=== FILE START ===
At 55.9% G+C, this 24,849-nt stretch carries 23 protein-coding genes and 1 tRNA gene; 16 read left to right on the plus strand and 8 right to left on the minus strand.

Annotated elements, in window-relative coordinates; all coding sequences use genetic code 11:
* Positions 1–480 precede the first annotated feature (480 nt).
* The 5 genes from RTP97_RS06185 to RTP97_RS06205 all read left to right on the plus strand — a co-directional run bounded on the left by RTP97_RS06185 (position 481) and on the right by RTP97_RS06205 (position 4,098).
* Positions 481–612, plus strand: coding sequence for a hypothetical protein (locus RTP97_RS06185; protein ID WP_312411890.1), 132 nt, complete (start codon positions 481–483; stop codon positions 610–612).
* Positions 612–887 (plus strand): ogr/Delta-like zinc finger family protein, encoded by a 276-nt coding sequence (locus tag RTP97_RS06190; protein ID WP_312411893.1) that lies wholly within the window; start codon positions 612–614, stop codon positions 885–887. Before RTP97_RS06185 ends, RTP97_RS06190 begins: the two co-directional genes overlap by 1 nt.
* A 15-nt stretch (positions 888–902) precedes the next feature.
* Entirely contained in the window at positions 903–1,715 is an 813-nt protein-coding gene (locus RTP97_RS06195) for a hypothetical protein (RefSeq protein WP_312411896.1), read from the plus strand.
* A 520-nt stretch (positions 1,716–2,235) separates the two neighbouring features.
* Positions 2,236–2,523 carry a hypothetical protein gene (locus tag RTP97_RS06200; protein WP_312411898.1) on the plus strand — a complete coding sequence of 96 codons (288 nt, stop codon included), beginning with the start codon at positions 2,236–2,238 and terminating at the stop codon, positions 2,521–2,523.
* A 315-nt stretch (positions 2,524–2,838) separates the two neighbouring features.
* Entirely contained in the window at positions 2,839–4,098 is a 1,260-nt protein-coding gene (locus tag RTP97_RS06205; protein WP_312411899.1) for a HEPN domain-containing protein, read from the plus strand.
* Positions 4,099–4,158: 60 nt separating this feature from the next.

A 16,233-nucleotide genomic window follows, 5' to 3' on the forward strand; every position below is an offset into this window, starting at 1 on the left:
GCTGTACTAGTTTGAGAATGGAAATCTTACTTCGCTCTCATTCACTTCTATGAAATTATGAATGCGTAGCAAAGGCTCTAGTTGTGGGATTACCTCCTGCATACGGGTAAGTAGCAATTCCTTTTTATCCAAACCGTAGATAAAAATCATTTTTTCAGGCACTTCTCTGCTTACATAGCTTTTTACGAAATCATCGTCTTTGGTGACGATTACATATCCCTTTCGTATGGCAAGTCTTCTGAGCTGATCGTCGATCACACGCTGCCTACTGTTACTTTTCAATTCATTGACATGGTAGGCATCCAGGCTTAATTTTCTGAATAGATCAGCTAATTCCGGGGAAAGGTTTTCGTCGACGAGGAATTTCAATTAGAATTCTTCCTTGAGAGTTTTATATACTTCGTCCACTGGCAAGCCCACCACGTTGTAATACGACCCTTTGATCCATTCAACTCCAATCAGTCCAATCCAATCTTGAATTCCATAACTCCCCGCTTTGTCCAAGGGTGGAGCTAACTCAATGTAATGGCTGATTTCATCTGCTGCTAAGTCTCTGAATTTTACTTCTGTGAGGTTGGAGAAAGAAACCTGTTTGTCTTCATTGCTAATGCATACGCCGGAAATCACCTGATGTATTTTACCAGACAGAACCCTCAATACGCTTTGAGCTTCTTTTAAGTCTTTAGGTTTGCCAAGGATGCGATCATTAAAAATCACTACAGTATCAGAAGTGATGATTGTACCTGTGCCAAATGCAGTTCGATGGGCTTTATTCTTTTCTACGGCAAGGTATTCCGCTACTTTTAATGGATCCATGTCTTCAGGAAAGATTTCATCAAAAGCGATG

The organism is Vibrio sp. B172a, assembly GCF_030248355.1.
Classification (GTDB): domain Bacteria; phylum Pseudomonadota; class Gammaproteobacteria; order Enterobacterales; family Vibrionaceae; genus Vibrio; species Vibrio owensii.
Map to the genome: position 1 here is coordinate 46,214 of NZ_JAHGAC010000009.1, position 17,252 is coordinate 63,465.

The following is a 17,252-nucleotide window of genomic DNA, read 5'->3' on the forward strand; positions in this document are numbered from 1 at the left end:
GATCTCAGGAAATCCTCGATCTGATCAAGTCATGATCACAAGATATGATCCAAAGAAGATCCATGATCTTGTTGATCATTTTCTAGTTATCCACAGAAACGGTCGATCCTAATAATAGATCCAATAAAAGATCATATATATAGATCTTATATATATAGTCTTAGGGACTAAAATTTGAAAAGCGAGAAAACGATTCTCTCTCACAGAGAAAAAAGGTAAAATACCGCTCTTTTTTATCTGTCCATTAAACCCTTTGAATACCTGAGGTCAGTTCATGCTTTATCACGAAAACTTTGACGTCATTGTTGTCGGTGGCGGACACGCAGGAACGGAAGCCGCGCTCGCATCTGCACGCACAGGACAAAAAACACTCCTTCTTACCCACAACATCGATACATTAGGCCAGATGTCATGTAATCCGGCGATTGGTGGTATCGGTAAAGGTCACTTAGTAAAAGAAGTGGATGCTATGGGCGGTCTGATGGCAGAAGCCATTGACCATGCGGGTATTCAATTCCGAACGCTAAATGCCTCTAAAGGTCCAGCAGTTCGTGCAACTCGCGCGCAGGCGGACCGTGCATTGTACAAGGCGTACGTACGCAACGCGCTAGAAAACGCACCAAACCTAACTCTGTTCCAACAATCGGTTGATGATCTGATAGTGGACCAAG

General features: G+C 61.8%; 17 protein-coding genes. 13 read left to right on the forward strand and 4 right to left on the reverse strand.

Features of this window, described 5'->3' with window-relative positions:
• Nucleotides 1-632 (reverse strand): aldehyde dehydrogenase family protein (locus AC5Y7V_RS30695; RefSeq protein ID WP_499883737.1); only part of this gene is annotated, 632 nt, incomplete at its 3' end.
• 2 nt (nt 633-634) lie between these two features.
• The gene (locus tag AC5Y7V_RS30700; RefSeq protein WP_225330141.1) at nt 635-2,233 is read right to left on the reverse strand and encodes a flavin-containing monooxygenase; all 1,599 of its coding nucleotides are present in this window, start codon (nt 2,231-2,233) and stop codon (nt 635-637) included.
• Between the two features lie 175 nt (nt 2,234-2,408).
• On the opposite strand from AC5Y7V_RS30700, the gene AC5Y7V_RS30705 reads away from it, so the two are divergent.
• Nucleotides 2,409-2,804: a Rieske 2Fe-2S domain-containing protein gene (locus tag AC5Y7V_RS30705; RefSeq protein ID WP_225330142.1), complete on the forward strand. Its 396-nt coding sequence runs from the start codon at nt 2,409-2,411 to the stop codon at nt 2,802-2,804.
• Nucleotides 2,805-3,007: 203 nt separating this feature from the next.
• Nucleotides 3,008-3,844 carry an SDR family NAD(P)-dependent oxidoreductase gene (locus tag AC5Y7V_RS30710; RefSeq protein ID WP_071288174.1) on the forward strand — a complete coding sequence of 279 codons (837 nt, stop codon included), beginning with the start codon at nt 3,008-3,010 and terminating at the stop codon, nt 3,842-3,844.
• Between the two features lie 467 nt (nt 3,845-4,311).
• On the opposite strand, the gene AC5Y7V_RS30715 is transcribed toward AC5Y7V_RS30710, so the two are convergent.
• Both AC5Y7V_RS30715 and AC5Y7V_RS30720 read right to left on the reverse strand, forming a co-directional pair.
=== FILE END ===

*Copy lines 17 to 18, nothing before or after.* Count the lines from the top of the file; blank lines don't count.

Classification (GTDB): domain Bacteria; phylum Pseudomonadota; class Gammaproteobacteria; order Enterobacterales; family Vibrionaceae; genus Vibrio; species Vibrio owensii.
Map to the genome: position 1 here is coordinate 46,214 of NZ_JAHGAC010000009.1, position 17,252 is coordinate 63,465.